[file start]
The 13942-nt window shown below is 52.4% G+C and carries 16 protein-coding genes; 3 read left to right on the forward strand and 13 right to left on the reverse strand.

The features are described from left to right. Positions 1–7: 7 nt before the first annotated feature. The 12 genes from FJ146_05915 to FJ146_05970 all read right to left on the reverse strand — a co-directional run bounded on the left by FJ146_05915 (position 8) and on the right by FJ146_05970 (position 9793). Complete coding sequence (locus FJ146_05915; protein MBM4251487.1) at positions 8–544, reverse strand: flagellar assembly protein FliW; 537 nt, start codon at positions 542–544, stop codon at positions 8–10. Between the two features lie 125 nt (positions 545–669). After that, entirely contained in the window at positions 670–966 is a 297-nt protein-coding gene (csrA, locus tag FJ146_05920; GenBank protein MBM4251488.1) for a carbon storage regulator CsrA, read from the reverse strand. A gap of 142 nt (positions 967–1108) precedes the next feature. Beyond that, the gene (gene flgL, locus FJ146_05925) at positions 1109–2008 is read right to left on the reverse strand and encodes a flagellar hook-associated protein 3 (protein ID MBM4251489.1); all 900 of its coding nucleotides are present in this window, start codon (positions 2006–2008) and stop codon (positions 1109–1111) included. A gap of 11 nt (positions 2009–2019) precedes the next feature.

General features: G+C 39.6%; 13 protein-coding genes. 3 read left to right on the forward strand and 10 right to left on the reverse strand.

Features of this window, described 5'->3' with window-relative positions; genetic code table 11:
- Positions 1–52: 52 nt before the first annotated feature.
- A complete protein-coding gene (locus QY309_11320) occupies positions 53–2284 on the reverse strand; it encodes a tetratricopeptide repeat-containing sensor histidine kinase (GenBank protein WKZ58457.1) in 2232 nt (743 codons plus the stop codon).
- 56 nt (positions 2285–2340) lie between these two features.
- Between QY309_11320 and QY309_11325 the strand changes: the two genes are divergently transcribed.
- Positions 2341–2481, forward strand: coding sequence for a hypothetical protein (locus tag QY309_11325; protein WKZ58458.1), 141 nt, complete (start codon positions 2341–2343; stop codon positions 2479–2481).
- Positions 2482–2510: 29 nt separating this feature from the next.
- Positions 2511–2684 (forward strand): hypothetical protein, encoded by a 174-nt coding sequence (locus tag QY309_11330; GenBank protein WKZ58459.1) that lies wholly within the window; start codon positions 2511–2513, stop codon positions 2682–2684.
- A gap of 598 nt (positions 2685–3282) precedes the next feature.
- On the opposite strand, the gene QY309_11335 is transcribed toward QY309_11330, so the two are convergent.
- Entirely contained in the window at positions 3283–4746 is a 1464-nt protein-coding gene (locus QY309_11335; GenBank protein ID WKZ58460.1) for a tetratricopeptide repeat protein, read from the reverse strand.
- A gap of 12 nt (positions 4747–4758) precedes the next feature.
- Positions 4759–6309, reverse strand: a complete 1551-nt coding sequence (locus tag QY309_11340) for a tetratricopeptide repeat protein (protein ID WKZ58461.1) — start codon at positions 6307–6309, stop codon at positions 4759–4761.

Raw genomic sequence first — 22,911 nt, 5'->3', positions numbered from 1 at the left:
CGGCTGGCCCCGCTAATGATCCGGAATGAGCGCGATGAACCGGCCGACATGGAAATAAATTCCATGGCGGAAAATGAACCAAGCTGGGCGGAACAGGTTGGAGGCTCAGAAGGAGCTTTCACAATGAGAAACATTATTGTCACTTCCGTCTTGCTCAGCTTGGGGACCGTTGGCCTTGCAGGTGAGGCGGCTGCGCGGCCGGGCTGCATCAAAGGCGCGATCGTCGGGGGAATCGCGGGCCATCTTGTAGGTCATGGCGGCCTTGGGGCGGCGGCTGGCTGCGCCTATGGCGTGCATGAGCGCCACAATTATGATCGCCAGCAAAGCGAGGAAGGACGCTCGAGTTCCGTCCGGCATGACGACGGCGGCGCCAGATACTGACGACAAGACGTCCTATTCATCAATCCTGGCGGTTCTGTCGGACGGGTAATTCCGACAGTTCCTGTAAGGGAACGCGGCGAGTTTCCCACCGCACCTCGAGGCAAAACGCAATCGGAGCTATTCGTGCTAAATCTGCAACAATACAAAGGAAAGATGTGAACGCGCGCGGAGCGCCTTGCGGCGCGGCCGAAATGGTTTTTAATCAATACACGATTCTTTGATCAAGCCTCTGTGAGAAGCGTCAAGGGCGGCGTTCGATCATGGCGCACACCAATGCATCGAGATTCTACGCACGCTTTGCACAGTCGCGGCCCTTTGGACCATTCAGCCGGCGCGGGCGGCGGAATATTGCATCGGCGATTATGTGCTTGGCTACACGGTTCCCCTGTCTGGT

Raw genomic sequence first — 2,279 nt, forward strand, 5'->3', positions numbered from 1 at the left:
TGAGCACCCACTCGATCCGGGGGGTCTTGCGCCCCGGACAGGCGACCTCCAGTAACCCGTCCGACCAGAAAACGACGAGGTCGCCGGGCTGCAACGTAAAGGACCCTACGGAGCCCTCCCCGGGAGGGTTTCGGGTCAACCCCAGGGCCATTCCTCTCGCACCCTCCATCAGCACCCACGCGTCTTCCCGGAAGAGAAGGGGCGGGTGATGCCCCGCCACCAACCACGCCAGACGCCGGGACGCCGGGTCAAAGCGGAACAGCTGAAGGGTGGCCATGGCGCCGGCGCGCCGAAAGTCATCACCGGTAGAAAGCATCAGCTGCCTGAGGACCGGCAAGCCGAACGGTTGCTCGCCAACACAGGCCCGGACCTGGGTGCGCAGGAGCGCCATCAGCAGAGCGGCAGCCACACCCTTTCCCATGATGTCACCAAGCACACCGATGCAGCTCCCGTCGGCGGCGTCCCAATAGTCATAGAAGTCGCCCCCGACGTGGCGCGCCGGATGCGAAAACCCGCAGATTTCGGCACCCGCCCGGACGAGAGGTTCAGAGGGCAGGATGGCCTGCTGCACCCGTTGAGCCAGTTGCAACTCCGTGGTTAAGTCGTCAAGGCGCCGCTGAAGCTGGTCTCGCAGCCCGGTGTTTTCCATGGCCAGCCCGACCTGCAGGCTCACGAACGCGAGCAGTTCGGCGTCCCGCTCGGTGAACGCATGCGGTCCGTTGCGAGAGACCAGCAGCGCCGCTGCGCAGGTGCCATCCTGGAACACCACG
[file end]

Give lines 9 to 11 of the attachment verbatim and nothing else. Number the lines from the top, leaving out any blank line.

- Positions 2341–2481, forward strand: coding sequence for a hypothetical protein (locus tag QY309_11325; protein WKZ58458.1), 141 nt, complete (start codon positions 2341–2343; stop codon positions 2479–2481).
- Positions 2482–2510: 29 nt separating this feature from the next.
- Positions 2511–2684 (forward strand): hypothetical protein, encoded by a 174-nt coding sequence (locus tag QY309_11330; GenBank protein WKZ58459.1) that lies wholly within the window; start codon positions 2511–2513, stop codon positions 2682–2684.